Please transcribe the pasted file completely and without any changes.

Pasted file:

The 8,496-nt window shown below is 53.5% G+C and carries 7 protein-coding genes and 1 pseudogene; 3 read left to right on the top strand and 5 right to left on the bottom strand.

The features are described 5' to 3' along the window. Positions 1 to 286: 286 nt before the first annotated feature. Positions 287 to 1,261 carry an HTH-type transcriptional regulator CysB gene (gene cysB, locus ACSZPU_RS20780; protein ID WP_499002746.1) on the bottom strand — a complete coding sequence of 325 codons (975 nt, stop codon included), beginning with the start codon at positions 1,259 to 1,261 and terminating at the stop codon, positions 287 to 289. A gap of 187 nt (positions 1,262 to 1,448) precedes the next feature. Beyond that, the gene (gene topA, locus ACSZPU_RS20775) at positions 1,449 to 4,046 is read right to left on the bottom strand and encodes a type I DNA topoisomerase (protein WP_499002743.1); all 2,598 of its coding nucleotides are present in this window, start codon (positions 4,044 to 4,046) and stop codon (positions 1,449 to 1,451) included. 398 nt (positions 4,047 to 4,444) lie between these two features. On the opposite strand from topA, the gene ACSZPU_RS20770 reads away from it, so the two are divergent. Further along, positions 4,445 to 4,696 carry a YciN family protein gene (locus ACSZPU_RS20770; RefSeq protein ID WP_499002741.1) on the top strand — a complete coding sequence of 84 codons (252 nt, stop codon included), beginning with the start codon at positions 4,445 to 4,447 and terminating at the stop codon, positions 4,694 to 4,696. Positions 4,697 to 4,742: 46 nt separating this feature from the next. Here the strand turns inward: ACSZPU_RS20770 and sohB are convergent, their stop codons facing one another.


The 8,496-nt window shown below is 53.5% G+C and carries 7 protein-coding genes and 1 pseudogene; 3 read left to right on the top strand and 5 right to left on the bottom strand.

The features are described 5' to 3' along the window. Positions 1 to 286: 286 nt before the first annotated feature. Positions 287 to 1,261 carry an HTH-type transcriptional regulator CysB gene (gene cysB, locus ACSZPU_RS20780; protein ID WP_499002746.1) on the bottom strand — a complete coding sequence of 325 codons (975 nt, stop codon included), beginning with the start codon at positions 1,259 to 1,261 and terminating at the stop codon, positions 287 to 289. A gap of 187 nt (positions 1,262 to 1,448) precedes the next feature. Beyond that, the gene (gene topA, locus ACSZPU_RS20775) at positions 1,449 to 4,046 is read right to left on the bottom strand and encodes a type I DNA topoisomerase (protein WP_499002743.1); all 2,598 of its coding nucleotides are present in this window, start codon (positions 4,044 to 4,046) and stop codon (positions 1,449 to 1,451) included. 398 nt (positions 4,047 to 4,444) lie between these two features. On the opposite strand from topA, the gene ACSZPU_RS20770 reads away from it, so the two are divergent. Further along, positions 4,445 to 4,696 carry a YciN family protein gene (locus ACSZPU_RS20770; RefSeq protein ID WP_499002741.1) on the top strand — a complete coding sequence of 84 codons (252 nt, stop codon included), beginning with the start codon at positions 4,445 to 4,447 and terminating at the stop codon, positions 4,694 to 4,696. Positions 4,697 to 4,742: 46 nt separating this feature from the next. Here the strand turns inward: ACSZPU_RS20770 and sohB are convergent, their stop codons facing one another.